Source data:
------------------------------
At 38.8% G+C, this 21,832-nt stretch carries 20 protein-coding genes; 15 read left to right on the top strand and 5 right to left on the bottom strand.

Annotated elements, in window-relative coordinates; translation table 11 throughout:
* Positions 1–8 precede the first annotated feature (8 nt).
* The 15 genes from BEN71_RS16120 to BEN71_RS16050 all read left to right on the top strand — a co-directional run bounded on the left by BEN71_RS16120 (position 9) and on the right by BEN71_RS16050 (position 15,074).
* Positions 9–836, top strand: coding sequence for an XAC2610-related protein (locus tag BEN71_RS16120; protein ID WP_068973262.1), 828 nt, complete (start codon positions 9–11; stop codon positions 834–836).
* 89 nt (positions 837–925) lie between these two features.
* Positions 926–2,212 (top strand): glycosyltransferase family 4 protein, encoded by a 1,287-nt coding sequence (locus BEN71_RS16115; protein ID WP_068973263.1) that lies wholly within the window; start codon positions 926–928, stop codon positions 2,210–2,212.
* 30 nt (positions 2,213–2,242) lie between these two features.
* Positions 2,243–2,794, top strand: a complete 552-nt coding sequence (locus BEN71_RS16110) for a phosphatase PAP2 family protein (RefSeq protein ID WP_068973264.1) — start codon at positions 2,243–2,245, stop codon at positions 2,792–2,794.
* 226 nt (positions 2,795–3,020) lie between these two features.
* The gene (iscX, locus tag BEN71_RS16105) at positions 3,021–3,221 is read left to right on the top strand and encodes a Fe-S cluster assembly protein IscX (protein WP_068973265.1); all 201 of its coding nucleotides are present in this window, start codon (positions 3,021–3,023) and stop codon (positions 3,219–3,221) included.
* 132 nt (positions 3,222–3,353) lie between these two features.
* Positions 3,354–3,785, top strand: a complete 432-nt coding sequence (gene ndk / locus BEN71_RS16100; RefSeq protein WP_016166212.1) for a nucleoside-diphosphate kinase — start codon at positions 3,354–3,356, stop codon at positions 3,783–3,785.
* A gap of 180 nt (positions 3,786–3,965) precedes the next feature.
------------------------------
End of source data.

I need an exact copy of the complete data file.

At 38.8% G+C, this 21,832-nt stretch carries 20 protein-coding genes; 15 read left to right on the top strand and 5 right to left on the bottom strand.

Annotated elements, in window-relative coordinates; translation table 11 throughout:
* Positions 1–8 precede the first annotated feature (8 nt).
* The 15 genes from BEN71_RS16120 to BEN71_RS16050 all read left to right on the top strand — a co-directional run bounded on the left by BEN71_RS16120 (position 9) and on the right by BEN71_RS16050 (position 15,074).
* Positions 9–836, top strand: coding sequence for an XAC2610-related protein (locus tag BEN71_RS16120; protein ID WP_068973262.1), 828 nt, complete (start codon positions 9–11; stop codon positions 834–836).
* 89 nt (positions 837–925) lie between these two features.
* Positions 926–2,212 (top strand): glycosyltransferase family 4 protein, encoded by a 1,287-nt coding sequence (locus BEN71_RS16115; protein ID WP_068973263.1) that lies wholly within the window; start codon positions 926–928, stop codon positions 2,210–2,212.
* 30 nt (positions 2,213–2,242) lie between these two features.
* Positions 2,243–2,794, top strand: a complete 552-nt coding sequence (locus BEN71_RS16110) for a phosphatase PAP2 family protein (RefSeq protein ID WP_068973264.1) — start codon at positions 2,243–2,245, stop codon at positions 2,792–2,794.
* 226 nt (positions 2,795–3,020) lie between these two features.
* The gene (iscX, locus tag BEN71_RS16105) at positions 3,021–3,221 is read left to right on the top strand and encodes a Fe-S cluster assembly protein IscX (protein WP_068973265.1); all 201 of its coding nucleotides are present in this window, start codon (positions 3,021–3,023) and stop codon (positions 3,219–3,221) included.
* 132 nt (positions 3,222–3,353) lie between these two features.
* Positions 3,354–3,785, top strand: a complete 432-nt coding sequence (gene ndk / locus BEN71_RS16100; RefSeq protein WP_016166212.1) for a nucleoside-diphosphate kinase — start codon at positions 3,354–3,356, stop codon at positions 3,783–3,785.
* A gap of 180 nt (positions 3,786–3,965) precedes the next feature.